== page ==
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Rovio CEO says piracy can attract more fans to 'Angry Birds'

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Rovio Mobile CEO Mikael Hed, whose company owns the popular Angry Birds franchise, is unworried by app piracy and unlicensed merchandise, a stance that it contrasts with the efforts of the music industry to crack down legally on copyright infringement.

Yellow Angry Bird
Yellow Angry Bird

Despite the ubiquity of unlicensed Angry Birds merchandise in places like Asia, Rovio Mobile's chief executive isn't worried about piracy hurting his business. At the Midem music industry conference in Cannes, Mikael Hed told listeners that although "tons and tons" of unofficial Angry Birds products are currently being sold, and app piracy is widespread, it's better to concentrate on building a fanbase than try to shut down infringement through legal means.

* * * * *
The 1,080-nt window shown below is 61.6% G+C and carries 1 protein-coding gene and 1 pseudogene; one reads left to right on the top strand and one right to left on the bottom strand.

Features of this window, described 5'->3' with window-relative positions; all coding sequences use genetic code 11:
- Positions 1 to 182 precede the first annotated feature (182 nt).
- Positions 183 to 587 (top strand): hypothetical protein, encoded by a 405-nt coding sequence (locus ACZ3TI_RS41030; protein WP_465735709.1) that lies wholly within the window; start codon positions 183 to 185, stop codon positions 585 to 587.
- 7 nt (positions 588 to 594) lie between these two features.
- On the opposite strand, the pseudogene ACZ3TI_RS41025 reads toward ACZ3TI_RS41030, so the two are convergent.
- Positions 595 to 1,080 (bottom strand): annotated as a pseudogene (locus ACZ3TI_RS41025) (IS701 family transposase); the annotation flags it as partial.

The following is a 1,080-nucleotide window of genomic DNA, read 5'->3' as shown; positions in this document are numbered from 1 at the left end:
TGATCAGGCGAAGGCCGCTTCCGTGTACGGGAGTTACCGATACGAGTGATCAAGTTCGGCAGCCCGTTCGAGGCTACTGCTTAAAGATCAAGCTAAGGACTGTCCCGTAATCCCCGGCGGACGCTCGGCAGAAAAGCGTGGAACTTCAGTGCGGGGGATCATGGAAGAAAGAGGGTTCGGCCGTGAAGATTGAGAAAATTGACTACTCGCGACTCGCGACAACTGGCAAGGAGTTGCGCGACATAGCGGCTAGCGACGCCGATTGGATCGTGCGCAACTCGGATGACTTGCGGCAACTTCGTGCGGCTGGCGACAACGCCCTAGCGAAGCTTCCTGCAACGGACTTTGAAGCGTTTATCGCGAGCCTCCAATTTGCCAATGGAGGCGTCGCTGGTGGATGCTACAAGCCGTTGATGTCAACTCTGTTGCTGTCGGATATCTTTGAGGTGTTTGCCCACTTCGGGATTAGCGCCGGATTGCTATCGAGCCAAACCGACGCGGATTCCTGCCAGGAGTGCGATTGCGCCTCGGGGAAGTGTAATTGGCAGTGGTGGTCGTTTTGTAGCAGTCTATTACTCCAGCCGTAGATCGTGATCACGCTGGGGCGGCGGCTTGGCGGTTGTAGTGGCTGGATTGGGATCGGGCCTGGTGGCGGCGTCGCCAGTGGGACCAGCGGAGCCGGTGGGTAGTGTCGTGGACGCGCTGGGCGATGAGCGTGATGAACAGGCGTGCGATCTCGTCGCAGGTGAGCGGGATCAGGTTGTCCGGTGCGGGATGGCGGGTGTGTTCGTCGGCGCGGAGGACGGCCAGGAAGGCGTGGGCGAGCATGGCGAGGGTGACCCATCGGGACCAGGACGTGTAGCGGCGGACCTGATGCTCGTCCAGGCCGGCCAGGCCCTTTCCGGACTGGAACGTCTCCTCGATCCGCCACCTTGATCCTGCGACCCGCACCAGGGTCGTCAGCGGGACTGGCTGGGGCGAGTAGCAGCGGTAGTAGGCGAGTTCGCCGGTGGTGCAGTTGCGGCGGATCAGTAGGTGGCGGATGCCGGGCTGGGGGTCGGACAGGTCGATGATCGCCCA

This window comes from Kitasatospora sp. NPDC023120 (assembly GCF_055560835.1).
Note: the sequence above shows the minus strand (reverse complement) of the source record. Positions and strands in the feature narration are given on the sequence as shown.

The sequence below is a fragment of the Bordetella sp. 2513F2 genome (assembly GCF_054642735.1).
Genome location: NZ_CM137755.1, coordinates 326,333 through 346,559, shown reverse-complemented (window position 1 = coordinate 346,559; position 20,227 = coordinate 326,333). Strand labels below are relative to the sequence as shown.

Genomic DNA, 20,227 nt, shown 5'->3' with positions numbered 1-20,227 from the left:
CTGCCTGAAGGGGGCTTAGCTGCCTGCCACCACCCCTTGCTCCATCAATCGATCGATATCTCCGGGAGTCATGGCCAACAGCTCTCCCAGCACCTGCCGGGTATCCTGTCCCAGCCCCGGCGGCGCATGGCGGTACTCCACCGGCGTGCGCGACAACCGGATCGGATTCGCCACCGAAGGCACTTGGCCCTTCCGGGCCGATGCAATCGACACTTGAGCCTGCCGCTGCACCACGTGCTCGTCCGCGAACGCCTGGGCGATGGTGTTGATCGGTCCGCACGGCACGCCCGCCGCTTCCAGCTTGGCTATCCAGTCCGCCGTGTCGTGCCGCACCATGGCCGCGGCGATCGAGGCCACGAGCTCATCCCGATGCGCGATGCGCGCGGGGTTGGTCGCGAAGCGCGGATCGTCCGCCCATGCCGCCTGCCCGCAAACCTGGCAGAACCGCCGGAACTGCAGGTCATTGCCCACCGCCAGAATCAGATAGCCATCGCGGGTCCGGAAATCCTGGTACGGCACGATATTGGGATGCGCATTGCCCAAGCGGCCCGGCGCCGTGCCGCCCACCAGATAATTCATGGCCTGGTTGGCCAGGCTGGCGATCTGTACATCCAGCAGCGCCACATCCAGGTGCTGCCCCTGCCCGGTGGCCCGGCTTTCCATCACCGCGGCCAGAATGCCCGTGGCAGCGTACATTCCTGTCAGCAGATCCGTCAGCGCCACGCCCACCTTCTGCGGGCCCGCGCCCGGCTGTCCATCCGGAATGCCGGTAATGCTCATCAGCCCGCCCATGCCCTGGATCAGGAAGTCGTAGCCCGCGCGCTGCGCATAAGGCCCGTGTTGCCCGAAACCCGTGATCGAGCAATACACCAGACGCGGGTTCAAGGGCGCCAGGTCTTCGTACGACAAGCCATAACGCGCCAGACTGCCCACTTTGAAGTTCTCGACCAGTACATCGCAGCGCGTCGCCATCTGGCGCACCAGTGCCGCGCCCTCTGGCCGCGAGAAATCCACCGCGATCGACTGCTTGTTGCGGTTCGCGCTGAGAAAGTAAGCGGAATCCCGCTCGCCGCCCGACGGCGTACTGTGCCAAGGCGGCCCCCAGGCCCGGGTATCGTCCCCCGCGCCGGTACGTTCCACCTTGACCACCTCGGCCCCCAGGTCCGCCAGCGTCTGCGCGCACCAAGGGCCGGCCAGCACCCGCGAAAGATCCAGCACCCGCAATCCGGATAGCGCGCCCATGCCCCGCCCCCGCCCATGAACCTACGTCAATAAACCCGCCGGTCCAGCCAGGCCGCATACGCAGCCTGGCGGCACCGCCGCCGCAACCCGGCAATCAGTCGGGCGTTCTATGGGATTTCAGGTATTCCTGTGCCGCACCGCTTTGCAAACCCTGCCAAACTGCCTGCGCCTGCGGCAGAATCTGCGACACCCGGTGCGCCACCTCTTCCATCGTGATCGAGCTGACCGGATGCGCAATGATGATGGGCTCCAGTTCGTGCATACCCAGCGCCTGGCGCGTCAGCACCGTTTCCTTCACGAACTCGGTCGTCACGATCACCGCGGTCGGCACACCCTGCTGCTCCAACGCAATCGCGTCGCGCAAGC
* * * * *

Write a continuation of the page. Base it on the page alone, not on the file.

Hed contrasted his approach with that of the music industry, which has long looked to the courts to solve piracy. Unlike the music industry, Hed says his major goal is "to stop treating the customers as users, and start treating them as fans. We do that today: we talk about how many fans we have." Given that former Rovio CEO Peter Vesterbacka has spoken favorably of unofficial merchandise in the past, the company's views shouldn't come as a surprise. Now, with Rovio planning to expand the Angry Birds brand with music tie-ins, hopefully its relatively laissez-faire stance on copyright will continue to get results.